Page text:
Historic apartments get a new lease on life
Before the transformation of this circa-1927 apartment building, the Commodore of Hollywood was especially run-down — the manager’s office in the lobby resembled a jail cell, and the fire escapes overflowed with junk.
“It was fully occupied, but in particularly grim condition,” said Alan Nissel, principal of Wilshire Skyline, the Los Angeles-based property management and development firm that bought the building in 2010. “It was sorely in need of new safety measures and a design overhaul.”
Today the 73-unit Commodore, with rents up to $5,000, is one of a clutch of century-old Los Angeles buildings being overhauled and ushered into the current market. The rehabs help preserve historic properties but also generate controversy when they displace existing tenants and remove units from rent-control laws.
When the Commodore renovation team started gutting the interior of the Mediterranean Revival building, Nissel said they discovered “all sorts of interesting surprises.”
“There was an elegant, dark-purple terrazzo tile in the lobby buried underneath four layers of flooring,” he said. “We had no idea about all the historical details hiding beneath the surface. It was a diamond in the rough.”
The approximately $10-million revamp, completed in May and overseen by KFA Architects and Studio Preveza, also revealed a portico in the Commodore’s front entrance, hidden beneath stucco, and two basement units that had been barricaded.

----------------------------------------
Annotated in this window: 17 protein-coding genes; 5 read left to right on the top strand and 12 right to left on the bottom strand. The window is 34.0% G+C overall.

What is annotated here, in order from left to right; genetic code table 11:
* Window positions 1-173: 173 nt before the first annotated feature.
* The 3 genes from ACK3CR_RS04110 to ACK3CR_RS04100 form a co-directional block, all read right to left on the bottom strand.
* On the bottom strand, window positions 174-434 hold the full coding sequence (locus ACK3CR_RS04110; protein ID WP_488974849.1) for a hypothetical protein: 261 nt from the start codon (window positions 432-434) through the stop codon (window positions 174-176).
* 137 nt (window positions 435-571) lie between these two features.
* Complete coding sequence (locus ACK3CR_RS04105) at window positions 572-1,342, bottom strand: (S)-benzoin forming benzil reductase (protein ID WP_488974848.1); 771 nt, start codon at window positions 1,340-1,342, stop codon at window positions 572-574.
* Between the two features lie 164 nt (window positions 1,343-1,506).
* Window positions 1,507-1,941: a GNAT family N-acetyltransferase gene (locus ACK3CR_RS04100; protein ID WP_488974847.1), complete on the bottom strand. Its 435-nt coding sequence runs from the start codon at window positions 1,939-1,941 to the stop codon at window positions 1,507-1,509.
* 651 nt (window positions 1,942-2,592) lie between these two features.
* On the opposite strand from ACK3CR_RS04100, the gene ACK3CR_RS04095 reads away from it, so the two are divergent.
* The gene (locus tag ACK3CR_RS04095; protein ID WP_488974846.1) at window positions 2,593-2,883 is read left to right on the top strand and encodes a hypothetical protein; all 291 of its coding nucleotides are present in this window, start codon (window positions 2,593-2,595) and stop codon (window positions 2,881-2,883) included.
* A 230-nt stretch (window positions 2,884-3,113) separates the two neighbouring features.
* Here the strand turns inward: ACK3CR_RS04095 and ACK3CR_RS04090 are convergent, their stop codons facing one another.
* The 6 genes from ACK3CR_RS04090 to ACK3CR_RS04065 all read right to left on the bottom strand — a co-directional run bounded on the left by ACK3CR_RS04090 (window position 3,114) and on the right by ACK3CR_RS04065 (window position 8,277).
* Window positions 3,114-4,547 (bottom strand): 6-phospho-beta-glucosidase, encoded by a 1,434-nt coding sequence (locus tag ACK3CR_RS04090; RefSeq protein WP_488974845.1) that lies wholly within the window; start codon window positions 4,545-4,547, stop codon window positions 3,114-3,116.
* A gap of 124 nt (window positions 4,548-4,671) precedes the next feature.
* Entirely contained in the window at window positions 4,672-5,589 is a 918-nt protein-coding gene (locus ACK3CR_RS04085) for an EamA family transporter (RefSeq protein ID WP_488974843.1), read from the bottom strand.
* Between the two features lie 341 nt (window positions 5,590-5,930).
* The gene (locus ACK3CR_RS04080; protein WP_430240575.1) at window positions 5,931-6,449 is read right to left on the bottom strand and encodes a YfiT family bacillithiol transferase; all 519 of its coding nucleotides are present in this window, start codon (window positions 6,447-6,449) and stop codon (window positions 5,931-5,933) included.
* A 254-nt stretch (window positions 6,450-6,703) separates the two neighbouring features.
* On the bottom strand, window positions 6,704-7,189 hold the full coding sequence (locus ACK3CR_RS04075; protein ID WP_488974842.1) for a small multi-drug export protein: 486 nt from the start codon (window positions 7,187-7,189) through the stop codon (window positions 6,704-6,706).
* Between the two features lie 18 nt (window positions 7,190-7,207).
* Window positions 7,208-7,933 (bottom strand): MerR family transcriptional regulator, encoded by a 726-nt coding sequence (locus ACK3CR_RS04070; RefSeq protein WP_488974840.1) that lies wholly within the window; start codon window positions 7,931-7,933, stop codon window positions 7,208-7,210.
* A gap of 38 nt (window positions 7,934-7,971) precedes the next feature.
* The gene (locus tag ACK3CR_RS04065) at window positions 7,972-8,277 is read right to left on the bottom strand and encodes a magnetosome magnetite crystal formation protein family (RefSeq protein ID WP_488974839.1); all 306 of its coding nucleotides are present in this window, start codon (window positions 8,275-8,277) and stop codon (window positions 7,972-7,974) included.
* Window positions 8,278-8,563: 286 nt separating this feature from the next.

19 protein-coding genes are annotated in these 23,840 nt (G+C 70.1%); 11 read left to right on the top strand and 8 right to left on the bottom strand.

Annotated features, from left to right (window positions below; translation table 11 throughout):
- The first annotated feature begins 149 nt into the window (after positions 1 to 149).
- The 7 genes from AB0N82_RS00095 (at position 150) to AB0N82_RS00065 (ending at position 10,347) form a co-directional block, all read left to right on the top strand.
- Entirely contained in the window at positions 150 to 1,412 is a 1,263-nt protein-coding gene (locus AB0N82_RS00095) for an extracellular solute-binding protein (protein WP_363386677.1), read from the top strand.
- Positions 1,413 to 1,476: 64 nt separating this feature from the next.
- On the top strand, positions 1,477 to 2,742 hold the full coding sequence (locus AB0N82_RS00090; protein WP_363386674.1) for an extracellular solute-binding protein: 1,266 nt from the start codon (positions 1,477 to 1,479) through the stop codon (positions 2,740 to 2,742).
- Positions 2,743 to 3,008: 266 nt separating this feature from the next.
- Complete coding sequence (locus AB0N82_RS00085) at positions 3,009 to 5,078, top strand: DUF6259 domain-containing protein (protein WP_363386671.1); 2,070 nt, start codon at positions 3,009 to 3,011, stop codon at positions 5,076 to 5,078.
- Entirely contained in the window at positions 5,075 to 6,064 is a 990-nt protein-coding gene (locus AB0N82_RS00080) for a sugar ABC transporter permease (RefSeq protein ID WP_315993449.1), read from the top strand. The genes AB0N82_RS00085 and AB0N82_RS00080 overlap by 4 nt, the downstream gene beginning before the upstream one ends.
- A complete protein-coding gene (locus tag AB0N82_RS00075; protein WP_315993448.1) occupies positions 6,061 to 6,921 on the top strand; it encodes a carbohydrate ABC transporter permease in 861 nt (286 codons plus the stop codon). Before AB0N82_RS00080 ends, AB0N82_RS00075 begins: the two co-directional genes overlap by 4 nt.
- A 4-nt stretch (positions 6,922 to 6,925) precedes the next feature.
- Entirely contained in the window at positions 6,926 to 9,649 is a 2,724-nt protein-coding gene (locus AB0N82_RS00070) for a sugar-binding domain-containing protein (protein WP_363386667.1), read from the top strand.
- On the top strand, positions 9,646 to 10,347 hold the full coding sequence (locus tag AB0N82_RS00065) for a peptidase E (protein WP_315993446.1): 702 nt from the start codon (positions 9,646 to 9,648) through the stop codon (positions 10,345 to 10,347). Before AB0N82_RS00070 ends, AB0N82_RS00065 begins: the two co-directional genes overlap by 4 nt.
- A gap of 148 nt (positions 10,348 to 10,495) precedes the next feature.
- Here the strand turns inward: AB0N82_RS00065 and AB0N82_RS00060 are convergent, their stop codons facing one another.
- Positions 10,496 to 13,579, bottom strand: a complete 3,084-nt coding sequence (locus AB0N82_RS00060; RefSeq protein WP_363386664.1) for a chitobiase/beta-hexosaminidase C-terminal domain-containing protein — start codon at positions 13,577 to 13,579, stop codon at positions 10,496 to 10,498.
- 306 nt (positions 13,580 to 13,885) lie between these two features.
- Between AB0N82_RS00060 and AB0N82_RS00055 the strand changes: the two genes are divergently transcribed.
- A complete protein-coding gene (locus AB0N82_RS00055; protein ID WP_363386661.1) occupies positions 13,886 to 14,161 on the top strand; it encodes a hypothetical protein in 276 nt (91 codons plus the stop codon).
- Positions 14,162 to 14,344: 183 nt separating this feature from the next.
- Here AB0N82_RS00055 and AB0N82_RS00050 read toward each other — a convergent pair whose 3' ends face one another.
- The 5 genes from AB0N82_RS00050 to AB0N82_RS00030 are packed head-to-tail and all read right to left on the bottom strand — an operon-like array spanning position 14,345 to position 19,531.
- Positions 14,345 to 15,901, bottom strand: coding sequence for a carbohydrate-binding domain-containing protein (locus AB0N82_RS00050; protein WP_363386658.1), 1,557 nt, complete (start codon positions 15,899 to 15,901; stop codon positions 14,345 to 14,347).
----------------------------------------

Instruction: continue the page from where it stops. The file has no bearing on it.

The local developers rehabilitating these venerable buildings are adamant about retaining the details that make the structures special. Post-makeover, they’re prime short-term residences — a demand fueled by millennials in creative fields, seeking homes linked to history but still offering collaborative work areas, concierges and pet runs.
“This is a building that has always housed creative people,” said Nissel — former residents include Robert Vaughn (“The Magnificent Seven” and “The Man from U.N.C.L.E.”) and Clara Blandick (Auntie Em in “The Wizard of Oz”). “The apartments were originally designed for successful actors who hadn’t bought the mansion in Beverly Hills yet, who were about to break into the ‘A list’ and who wanted to live among people like them.”
The development isn’t the only newly revamped apartment building out to capture the seductive appeal of old Hollywood.
Villa Carlotta, in Hollywood’s Franklin Village neighborhood, was recently re-introduced to the market after a $5.5-million renovation wiped out pests, lead, asbestos and mold contamination that had dogged the once-luxurious building, designated a Los Angeles Historic Cultural Monument in 1986. When CGI Strategies, a boutique real-estate investment and strategy firm, bought the building in 2014, 30 of the 52 units were occupied.
Renters are allowed to be evicted from rent-controlled apartments under a state law called the Ellis Act, but only if the building is being torn down or removed from the rental market. In Los Angeles, tenants must be allowed to return at about the same rents if the units go up for lease again.
That happened at the Villa Carlotta after a plan to turn the building into a boutique hotel fell apart, but only one tenant opted to move back in. Other tenants had agreed to move after receiving relocation funds from CGI Strategies that exceeded what the developer was required to pay.